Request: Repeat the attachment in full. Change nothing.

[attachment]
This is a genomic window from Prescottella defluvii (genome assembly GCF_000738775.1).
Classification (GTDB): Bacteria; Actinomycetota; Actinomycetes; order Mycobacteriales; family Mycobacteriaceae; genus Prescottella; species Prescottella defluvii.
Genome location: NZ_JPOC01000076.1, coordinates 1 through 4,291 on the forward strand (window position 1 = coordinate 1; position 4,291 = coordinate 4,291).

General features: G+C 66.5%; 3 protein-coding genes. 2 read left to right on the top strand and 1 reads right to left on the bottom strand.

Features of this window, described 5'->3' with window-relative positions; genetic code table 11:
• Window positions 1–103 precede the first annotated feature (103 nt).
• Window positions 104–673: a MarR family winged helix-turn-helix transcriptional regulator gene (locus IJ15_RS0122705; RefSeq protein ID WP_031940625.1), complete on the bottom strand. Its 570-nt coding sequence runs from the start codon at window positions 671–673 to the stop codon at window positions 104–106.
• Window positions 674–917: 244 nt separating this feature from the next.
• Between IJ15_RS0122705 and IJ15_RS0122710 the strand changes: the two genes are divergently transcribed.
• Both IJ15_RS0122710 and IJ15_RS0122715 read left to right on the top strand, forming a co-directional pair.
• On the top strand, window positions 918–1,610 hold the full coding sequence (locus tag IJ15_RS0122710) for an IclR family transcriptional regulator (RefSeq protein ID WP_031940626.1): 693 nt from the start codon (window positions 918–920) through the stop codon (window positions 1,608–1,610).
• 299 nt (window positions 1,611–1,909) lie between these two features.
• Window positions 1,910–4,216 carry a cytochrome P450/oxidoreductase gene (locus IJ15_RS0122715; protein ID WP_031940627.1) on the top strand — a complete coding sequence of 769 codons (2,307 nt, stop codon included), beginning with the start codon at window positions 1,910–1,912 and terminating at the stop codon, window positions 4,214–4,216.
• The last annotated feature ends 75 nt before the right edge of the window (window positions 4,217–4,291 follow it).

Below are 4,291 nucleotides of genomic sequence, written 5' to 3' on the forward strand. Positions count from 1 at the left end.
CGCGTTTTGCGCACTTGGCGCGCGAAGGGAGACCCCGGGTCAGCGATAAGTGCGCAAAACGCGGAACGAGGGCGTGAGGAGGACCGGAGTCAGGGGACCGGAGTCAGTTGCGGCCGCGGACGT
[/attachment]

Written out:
This is a genomic window from Prescottella defluvii (genome assembly GCF_000738775.1).
Classification (GTDB): Bacteria; Actinomycetota; Actinomycetes; order Mycobacteriales; family Mycobacteriaceae; genus Prescottella; species Prescottella defluvii.
Genome location: NZ_JPOC01000076.1, coordinates 1 through 4,291 on the forward strand (window position 1 = coordinate 1; position 4,291 = coordinate 4,291).

General features: G+C 66.5%; 3 protein-coding genes. 2 read left to right on the top strand and 1 reads right to left on the bottom strand.

Features of this window, described 5'->3' with window-relative positions; genetic code table 11:
• Window positions 1–103 precede the first annotated feature (103 nt).
• Window positions 104–673: a MarR family winged helix-turn-helix transcriptional regulator gene (locus IJ15_RS0122705; RefSeq protein ID WP_031940625.1), complete on the bottom strand. Its 570-nt coding sequence runs from the start codon at window positions 671–673 to the stop codon at window positions 104–106.
• Window positions 674–917: 244 nt separating this feature from the next.
• Between IJ15_RS0122705 and IJ15_RS0122710 the strand changes: the two genes are divergently transcribed.
• Both IJ15_RS0122710 and IJ15_RS0122715 read left to right on the top strand, forming a co-directional pair.
• On the top strand, window positions 918–1,610 hold the full coding sequence (locus tag IJ15_RS0122710) for an IclR family transcriptional regulator (RefSeq protein ID WP_031940626.1): 693 nt from the start codon (window positions 918–920) through the stop codon (window positions 1,608–1,610).
• 299 nt (window positions 1,611–1,909) lie between these two features.
• Window positions 1,910–4,216 carry a cytochrome P450/oxidoreductase gene (locus IJ15_RS0122715; protein ID WP_031940627.1) on the top strand — a complete coding sequence of 769 codons (2,307 nt, stop codon included), beginning with the start codon at window positions 1,910–1,912 and terminating at the stop codon, window positions 4,214–4,216.
• The last annotated feature ends 75 nt before the right edge of the window (window positions 4,217–4,291 follow it).

Below are 4,291 nucleotides of genomic sequence, written 5' to 3' on the forward strand. Positions count from 1 at the left end.
CGCGTTTTGCGCACTTGGCGCGCGAAGGGAGACCCCGGGTCAGCGATAAGTGCGCAAAACGCGGAACGAGGGCGTGAGGAGGACCGGAGTCAGGGGACCGGAGTCAGTTGCGGCCGCGGACGT